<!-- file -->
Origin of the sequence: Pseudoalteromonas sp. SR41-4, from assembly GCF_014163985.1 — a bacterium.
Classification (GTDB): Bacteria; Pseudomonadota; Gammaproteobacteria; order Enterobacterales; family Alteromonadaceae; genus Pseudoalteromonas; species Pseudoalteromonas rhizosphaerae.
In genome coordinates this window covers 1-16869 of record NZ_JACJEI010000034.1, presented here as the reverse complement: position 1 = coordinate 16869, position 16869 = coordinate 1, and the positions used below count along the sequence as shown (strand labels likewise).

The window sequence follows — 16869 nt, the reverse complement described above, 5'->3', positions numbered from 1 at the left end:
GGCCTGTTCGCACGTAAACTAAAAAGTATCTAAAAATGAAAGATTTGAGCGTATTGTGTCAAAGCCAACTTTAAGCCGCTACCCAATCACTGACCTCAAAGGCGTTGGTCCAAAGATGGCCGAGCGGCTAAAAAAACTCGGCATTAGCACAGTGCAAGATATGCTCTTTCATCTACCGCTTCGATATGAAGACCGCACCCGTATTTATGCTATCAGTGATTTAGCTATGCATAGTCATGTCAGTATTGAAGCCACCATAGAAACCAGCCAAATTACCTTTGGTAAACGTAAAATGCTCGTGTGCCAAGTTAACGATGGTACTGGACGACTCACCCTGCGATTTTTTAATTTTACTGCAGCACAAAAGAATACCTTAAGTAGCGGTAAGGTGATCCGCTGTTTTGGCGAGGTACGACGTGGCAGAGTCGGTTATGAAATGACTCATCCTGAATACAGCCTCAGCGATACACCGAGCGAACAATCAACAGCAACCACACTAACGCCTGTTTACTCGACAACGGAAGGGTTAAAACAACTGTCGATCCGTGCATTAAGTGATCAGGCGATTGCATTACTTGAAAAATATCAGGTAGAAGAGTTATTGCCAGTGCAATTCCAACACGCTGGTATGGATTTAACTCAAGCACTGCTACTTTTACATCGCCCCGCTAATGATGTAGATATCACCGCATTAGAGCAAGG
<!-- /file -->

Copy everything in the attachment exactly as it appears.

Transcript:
Origin of the sequence: Pseudoalteromonas sp. SR41-4, from assembly GCF_014163985.1 — a bacterium.
Classification (GTDB): Bacteria; Pseudomonadota; Gammaproteobacteria; order Enterobacterales; family Alteromonadaceae; genus Pseudoalteromonas; species Pseudoalteromonas rhizosphaerae.
In genome coordinates this window covers 1-16869 of record NZ_JACJEI010000034.1, presented here as the reverse complement: position 1 = coordinate 16869, position 16869 = coordinate 1, and the positions used below count along the sequence as shown (strand labels likewise).

The window sequence follows — 16869 nt, the reverse complement described above, 5'->3', positions numbered from 1 at the left end:
GGCCTGTTCGCACGTAAACTAAAAAGTATCTAAAAATGAAAGATTTGAGCGTATTGTGTCAAAGCCAACTTTAAGCCGCTACCCAATCACTGACCTCAAAGGCGTTGGTCCAAAGATGGCCGAGCGGCTAAAAAAACTCGGCATTAGCACAGTGCAAGATATGCTCTTTCATCTACCGCTTCGATATGAAGACCGCACCCGTATTTATGCTATCAGTGATTTAGCTATGCATAGTCATGTCAGTATTGAAGCCACCATAGAAACCAGCCAAATTACCTTTGGTAAACGTAAAATGCTCGTGTGCCAAGTTAACGATGGTACTGGACGACTCACCCTGCGATTTTTTAATTTTACTGCAGCACAAAAGAATACCTTAAGTAGCGGTAAGGTGATCCGCTGTTTTGGCGAGGTACGACGTGGCAGAGTCGGTTATGAAATGACTCATCCTGAATACAGCCTCAGCGATACACCGAGCGAACAATCAACAGCAACCACACTAACGCCTGTTTACTCGACAACGGAAGGGTTAAAACAACTGTCGATCCGTGCATTAAGTGATCAGGCGATTGCATTACTTGAAAAATATCAGGTAGAAGAGTTATTGCCAGTGCAATTCCAACACGCTGGTATGGATTTAACTCAAGCACTGCTACTTTTACATCGCCCCGCTAATGATGTAGATATCACCGCATTAGAGCAAGG